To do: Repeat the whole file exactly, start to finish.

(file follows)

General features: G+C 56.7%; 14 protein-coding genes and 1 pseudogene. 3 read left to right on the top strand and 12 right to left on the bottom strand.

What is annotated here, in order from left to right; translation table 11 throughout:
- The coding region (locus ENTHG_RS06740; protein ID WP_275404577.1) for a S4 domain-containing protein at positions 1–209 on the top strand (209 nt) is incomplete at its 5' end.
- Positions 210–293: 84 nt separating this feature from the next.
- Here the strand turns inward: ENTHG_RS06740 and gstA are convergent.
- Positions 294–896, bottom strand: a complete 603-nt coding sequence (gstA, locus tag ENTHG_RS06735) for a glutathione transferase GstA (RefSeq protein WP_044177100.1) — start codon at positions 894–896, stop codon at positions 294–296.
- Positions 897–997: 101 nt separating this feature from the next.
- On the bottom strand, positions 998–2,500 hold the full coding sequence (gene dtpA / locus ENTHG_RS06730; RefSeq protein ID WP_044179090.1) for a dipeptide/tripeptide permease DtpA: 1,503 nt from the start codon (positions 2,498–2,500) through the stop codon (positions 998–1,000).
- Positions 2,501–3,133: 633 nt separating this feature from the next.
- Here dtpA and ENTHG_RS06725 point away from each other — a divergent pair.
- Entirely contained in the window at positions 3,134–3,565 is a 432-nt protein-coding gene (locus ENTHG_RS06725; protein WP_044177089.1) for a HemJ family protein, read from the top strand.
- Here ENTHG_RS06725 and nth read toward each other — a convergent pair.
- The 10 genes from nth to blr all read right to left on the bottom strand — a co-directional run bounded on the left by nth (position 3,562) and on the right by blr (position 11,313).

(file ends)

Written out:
General features: G+C 56.7%; 14 protein-coding genes and 1 pseudogene. 3 read left to right on the top strand and 12 right to left on the bottom strand.

What is annotated here, in order from left to right; translation table 11 throughout:
- The coding region (locus ENTHG_RS06740; protein ID WP_275404577.1) for a S4 domain-containing protein at positions 1–209 on the top strand (209 nt) is incomplete at its 5' end.
- Positions 210–293: 84 nt separating this feature from the next.
- Here the strand turns inward: ENTHG_RS06740 and gstA are convergent.
- Positions 294–896, bottom strand: a complete 603-nt coding sequence (gstA, locus tag ENTHG_RS06735) for a glutathione transferase GstA (RefSeq protein WP_044177100.1) — start codon at positions 894–896, stop codon at positions 294–296.
- Positions 897–997: 101 nt separating this feature from the next.
- On the bottom strand, positions 998–2,500 hold the full coding sequence (gene dtpA / locus ENTHG_RS06730; RefSeq protein ID WP_044179090.1) for a dipeptide/tripeptide permease DtpA: 1,503 nt from the start codon (positions 2,498–2,500) through the stop codon (positions 998–1,000).
- Positions 2,501–3,133: 633 nt separating this feature from the next.
- Here dtpA and ENTHG_RS06725 point away from each other — a divergent pair.
- Entirely contained in the window at positions 3,134–3,565 is a 432-nt protein-coding gene (locus ENTHG_RS06725; protein WP_044177089.1) for a HemJ family protein, read from the top strand.
- Here ENTHG_RS06725 and nth read toward each other — a convergent pair.
- The 10 genes from nth to blr all read right to left on the bottom strand — a co-directional run bounded on the left by nth (position 3,562) and on the right by blr (position 11,313).